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EAST AFRICA WOMEN'S LEAGUE
Seven years after the founding of the EAWL in Nairobi the first up-country Branch was started in Thika in May 1925 at a meeting held at the Blue Posts Hotel Chaired by Mrs. Maud Hawtrey. It was quickly followed in 1926 by Ruiru and Makuyu/Mituburi Branches, but now these two which lasted until 1963 and 1973 respectively, have been re-absorbed into Thika and once again we cover a wide area from the banks of the Tana River to the outskirts of Nairobi at Ruaraka.
Much may have changed this 83 years, but like the Flame Trees, which are still abundant in the countryside, the ‘wild ladies’ of Thika remain active, enthusiastic supporters of the League. Branch records from the old days show that we still do the same things; for instance in 1929 there was a fete in the grounds of Government House to raise funds for the Children’s Society, and Ruiru Branch sent “Fruit, coffee, vegetables, pigeons and cakes” to the EAWL Market Stall at this fete, an interesting assortment of produce! They ran a branch of the EAWL library; they raised money for the local charities through entertainment; collected clothes for distribution to distressed areas; They sent “motions to Council” urging that the EAWL demand a greater Police protection for women as a result of recent assaults on Thika women now resident in Nairobi; and complained about the Balloting system!
Regular annual events were a Children’s Christmas Party and a Barbeque on Empire Day.During the war they did their bit even though so far away, and raised money for Comforts for Troops, supported the Red Cross War Charities Shop, sent money to London for “Bombed Babies”, sent sacks of warm clothing to London for people in the bombed areas, opened their homes to soldiers on leave and made “glory bags” for the troops. Thika branch also took over the care of the War Cemetery at Thika.
All three branches were involved in starting schools in their districts; in Makuyu the EAWL building where they had run a Women’s Guild was turned into a school in 1954. In Ruiru the Kindergarten School was started in 1958 with the funds raised by the district and the League; and in Thika also in 1958 they helped to establish a primary school which is now absorbed into their state system.
n 1926 the Salvation Army began its long association with Thika by opening a small nursery school, which was followed by a Church in 1928. Then in 1946 they opened their primary school for the blind, in 1962 their Farm Training centre, and in 1963 their famous Joytown, home for beggars, centre for crippled children and the rehabilitation workshop for crippled adults, was opened. In 1967 the secondary school for the blind children was started and in 1978 the secondary school for the Physically Handicapped. The Branch has for many years assisted the Salvation Army in raising funds for equipment and sponsoring students in all these centres. There are many handicapped children in Kenya and the little we do to help is but a drop in the ocean.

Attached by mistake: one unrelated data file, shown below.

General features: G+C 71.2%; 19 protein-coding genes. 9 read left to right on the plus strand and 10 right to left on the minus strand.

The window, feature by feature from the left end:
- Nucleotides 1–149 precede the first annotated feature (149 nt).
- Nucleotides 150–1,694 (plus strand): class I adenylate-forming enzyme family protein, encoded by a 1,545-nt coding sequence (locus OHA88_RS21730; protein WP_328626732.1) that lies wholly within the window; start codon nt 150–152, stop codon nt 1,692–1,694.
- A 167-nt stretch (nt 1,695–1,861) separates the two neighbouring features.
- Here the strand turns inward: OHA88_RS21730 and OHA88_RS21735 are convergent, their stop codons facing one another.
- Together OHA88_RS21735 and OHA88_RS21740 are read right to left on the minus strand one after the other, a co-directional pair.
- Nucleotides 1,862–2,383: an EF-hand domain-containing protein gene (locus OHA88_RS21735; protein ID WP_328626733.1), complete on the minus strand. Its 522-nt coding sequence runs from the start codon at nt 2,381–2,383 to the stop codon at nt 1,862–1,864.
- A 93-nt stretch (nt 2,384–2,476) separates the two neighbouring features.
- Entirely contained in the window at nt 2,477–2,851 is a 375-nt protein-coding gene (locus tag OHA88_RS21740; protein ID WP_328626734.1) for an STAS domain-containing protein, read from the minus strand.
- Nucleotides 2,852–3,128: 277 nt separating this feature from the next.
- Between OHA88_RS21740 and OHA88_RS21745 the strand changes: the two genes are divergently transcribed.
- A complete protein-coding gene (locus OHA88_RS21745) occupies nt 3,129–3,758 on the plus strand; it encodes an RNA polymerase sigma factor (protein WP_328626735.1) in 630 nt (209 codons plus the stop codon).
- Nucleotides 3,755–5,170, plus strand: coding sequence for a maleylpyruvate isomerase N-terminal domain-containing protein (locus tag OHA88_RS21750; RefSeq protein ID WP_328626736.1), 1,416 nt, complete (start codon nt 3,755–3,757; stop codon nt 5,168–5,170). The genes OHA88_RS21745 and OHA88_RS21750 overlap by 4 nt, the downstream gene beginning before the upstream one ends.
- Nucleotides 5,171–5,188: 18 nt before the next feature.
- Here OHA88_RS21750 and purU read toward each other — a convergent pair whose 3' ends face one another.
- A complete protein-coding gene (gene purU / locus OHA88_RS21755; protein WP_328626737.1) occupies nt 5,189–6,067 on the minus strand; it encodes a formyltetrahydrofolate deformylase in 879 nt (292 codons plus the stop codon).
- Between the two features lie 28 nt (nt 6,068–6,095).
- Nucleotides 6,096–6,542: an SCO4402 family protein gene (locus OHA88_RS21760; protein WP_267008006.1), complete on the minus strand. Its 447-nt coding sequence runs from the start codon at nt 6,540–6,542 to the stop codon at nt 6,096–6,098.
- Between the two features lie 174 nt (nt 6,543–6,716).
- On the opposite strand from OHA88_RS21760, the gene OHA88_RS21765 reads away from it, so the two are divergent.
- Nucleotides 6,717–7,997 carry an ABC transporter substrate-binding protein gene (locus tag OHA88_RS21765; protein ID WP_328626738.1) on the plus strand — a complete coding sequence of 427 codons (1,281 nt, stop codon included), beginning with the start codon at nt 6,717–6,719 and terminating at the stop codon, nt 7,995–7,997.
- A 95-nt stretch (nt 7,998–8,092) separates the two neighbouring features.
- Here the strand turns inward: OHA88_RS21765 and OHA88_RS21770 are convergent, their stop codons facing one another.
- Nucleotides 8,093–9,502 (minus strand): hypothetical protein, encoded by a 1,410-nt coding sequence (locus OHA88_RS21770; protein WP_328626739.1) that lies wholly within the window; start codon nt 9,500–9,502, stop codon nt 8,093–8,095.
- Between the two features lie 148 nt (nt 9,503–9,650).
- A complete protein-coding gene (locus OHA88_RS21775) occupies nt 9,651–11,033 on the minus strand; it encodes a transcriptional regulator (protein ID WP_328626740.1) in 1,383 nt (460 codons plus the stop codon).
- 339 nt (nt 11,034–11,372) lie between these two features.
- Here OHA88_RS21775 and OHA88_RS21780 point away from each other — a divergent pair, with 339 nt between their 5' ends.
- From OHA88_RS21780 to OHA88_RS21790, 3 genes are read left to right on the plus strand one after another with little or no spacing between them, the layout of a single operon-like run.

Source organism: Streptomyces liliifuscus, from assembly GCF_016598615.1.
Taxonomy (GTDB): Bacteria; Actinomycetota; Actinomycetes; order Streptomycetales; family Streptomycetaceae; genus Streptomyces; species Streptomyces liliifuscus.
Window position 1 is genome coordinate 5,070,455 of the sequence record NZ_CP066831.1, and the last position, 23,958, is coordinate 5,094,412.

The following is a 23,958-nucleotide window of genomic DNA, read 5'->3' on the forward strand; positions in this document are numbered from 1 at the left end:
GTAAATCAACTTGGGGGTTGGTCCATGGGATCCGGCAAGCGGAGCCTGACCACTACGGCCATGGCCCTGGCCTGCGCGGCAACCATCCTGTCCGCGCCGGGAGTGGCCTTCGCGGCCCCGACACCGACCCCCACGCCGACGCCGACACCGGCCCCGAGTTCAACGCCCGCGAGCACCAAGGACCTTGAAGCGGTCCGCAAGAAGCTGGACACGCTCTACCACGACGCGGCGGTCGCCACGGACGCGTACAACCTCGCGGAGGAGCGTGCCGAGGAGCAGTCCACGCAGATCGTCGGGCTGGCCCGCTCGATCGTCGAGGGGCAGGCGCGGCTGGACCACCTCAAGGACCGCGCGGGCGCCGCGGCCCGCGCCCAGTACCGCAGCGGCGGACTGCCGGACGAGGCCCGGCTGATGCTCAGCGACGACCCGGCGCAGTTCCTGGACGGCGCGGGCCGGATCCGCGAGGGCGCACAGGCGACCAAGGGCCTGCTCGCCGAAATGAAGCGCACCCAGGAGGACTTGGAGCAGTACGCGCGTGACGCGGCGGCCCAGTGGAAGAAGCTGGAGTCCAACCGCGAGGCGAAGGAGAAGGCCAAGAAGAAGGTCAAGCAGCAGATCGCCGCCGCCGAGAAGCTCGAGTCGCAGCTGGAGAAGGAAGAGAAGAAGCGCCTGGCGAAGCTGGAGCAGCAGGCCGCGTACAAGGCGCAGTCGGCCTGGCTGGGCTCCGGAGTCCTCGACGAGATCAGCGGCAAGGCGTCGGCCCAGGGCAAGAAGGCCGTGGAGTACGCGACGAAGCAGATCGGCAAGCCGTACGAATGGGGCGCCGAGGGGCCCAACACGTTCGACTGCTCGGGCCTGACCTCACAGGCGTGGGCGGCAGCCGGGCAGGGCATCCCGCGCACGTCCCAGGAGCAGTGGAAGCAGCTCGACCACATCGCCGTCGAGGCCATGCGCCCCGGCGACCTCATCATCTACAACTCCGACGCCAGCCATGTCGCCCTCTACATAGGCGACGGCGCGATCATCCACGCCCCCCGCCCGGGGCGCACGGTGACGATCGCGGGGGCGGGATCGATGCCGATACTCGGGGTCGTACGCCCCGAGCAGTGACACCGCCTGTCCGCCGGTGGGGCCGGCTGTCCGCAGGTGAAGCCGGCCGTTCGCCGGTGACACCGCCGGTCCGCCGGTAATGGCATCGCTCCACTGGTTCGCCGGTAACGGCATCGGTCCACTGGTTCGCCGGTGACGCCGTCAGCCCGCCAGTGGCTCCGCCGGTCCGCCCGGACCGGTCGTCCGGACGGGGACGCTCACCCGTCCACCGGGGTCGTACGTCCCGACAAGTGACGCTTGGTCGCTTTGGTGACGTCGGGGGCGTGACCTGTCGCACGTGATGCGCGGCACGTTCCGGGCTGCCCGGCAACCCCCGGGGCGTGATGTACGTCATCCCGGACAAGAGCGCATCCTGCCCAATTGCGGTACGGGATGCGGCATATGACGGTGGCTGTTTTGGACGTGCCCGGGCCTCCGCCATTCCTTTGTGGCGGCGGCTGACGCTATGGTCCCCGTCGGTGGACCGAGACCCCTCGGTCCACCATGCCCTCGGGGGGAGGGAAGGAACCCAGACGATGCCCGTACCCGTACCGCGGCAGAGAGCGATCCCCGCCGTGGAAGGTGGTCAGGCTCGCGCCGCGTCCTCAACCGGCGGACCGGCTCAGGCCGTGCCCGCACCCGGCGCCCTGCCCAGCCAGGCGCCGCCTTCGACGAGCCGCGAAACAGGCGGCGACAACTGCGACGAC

Like everywhere else in Kenya some remarkable women lived in the Thika area, amongst those especially connected with the three Branches were Mrs. Madeline Coverdale who was Chairman of Thika for 10 years; and was made a member of Honour in 1977.
She was the League’s Prison Visitor and for many years went weekly to Kamiti and Mathare Women’s Prison Wings where she supervised conditions and saw to it that distress and suffering were alleviated as much as possible. The Harries family of course have a very long association with Thika; Doris was on the Committee in 1938 until well into the 1980s.
Her parents, the Watermans, used to run the New Stanley Hotel in the days when a five-course lunch was Shs. 3/50 only! Doris remembered coming out to Thika on the train during the First War for swimming parties at the Blue Posts Hotel, she eventually met Bobs Harries and went to live at Karamani amongst the pineapples, macadamias, coffee, fruit and flowers for which they were to become famous. Daughter Moira, granddaughters Lynne, Tracy, and Carol all became members as well as daughter-in-law Pauline.
One of the earliest DVP’s in Makuyu was Mrs. Mabel Rutherfoord, mother of Malindi’s Joan Goodhart. Joan’s father, Ernest, with Mr. Swift started the first sisal plantations in Makuyu in 1906 on their Punda Milia (meaning zebra) Estate. Their only means of transport was one shared bicycle, which is so beautifully depicted in the Makuyu tapestry.
Of course our most famous connection is Elspeth Huxley whose childhood memories are so nostalgically recalled in The Flame Trees of Thika. ‘Nellie’, Elspeth’s mother was a member of the League when she lived in Njoro.
A truly outstanding Branch Chairman, or DVP as they were known, was Mrs. Dorcas Aubrey of Ruiru. She ran Ruiru 1930 to 1951, having arrived in the district in 1913. She started Red Cross classes and Cooking classes for members, and then in 1933 held twice weekly sewing classes for African women in her large, and presumably disused, turkey house, where 20 women attended regularly and were treated to tea and cakes, and a little talk on cleanliness and general welfare. It is now a very rare occurrence for a dirty mother or baby to arrive. The class has learned to knit and sew most useful little garments which the occasionally sell amongst themselves”. Mrs. Aubrey was awarded the Coronation Medals of King George VI and Queen Elizabeth II, and the M.B.E. It was said of her “That she had a way of making the young people think that life was not all play and sports, and that we had our responsibilities towards less fortunate people, and were needed to give our support in her efforts to help”.
These words are as apt today and perhaps provide a fitting end to this short account of some of the activities of Ruiru, Makuyu/Mitubiri and Thika Branches in the past.